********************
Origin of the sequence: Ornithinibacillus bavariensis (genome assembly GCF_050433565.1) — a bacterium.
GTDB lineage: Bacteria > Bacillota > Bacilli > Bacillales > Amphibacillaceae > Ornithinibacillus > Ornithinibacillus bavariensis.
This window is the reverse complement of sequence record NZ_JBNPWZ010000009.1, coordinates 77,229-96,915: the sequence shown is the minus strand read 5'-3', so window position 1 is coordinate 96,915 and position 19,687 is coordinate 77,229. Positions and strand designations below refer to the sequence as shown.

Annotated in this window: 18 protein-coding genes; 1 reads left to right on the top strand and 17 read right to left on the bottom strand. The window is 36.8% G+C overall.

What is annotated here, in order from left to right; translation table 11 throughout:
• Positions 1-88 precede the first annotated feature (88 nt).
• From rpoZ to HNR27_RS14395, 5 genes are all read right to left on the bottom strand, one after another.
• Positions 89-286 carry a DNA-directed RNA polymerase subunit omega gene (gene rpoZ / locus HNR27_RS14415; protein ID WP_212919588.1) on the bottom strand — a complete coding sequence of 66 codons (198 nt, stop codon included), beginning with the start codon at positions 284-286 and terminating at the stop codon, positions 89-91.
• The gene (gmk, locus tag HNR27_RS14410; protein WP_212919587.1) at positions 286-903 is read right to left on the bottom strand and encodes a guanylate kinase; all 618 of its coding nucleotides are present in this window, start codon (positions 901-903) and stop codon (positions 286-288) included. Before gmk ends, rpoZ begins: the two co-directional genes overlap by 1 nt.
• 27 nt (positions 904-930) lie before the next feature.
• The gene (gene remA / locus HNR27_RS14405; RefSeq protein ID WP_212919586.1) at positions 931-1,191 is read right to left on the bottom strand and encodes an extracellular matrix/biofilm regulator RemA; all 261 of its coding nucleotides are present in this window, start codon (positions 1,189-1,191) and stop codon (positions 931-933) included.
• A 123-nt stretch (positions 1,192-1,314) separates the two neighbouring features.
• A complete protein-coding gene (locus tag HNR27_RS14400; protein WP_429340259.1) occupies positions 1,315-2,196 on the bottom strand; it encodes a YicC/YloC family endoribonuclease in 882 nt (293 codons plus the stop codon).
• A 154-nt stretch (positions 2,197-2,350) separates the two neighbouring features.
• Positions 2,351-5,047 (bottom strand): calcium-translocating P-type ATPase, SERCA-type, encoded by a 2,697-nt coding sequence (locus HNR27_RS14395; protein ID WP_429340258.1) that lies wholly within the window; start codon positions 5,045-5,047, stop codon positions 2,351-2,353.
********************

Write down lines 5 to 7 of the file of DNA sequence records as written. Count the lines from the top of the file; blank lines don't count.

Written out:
What is annotated here, in order from left to right; translation table 11 throughout:
• Positions 1-88 precede the first annotated feature (88 nt).
• From rpoZ to HNR27_RS14395, 5 genes are all read right to left on the bottom strand, one after another.